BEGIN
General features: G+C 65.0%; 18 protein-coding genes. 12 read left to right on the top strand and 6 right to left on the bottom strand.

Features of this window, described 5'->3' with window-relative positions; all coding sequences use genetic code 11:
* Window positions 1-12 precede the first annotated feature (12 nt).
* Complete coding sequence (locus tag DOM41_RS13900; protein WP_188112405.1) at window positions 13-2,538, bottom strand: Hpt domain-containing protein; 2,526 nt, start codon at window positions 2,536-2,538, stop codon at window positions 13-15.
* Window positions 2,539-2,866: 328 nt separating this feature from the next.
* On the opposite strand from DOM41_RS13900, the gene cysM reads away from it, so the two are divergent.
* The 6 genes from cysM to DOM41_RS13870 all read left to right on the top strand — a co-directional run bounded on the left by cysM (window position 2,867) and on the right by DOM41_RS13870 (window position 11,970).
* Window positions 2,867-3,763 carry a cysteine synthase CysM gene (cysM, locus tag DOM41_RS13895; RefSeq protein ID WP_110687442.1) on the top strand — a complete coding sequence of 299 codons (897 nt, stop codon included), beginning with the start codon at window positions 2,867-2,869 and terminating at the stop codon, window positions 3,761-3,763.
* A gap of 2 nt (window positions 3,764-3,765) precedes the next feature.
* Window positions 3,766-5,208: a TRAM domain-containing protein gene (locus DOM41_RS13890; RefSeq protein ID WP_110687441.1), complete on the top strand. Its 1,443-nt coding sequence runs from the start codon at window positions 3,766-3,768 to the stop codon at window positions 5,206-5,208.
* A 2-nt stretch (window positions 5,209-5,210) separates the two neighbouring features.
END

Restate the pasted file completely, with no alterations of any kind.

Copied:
General features: G+C 65.0%; 18 protein-coding genes. 12 read left to right on the top strand and 6 right to left on the bottom strand.

Features of this window, described 5'->3' with window-relative positions; all coding sequences use genetic code 11:
* Window positions 1-12 precede the first annotated feature (12 nt).
* Complete coding sequence (locus tag DOM41_RS13900; protein WP_188112405.1) at window positions 13-2,538, bottom strand: Hpt domain-containing protein; 2,526 nt, start codon at window positions 2,536-2,538, stop codon at window positions 13-15.
* Window positions 2,539-2,866: 328 nt separating this feature from the next.
* On the opposite strand from DOM41_RS13900, the gene cysM reads away from it, so the two are divergent.
* The 6 genes from cysM to DOM41_RS13870 all read left to right on the top strand — a co-directional run bounded on the left by cysM (window position 2,867) and on the right by DOM41_RS13870 (window position 11,970).
* Window positions 2,867-3,763 carry a cysteine synthase CysM gene (cysM, locus tag DOM41_RS13895; RefSeq protein ID WP_110687442.1) on the top strand — a complete coding sequence of 299 codons (897 nt, stop codon included), beginning with the start codon at window positions 2,867-2,869 and terminating at the stop codon, window positions 3,761-3,763.
* A gap of 2 nt (window positions 3,764-3,765) precedes the next feature.
* Window positions 3,766-5,208: a TRAM domain-containing protein gene (locus DOM41_RS13890; RefSeq protein ID WP_110687441.1), complete on the top strand. Its 1,443-nt coding sequence runs from the start codon at window positions 3,766-3,768 to the stop codon at window positions 5,206-5,208.
* A 2-nt stretch (window positions 5,209-5,210) separates the two neighbouring features.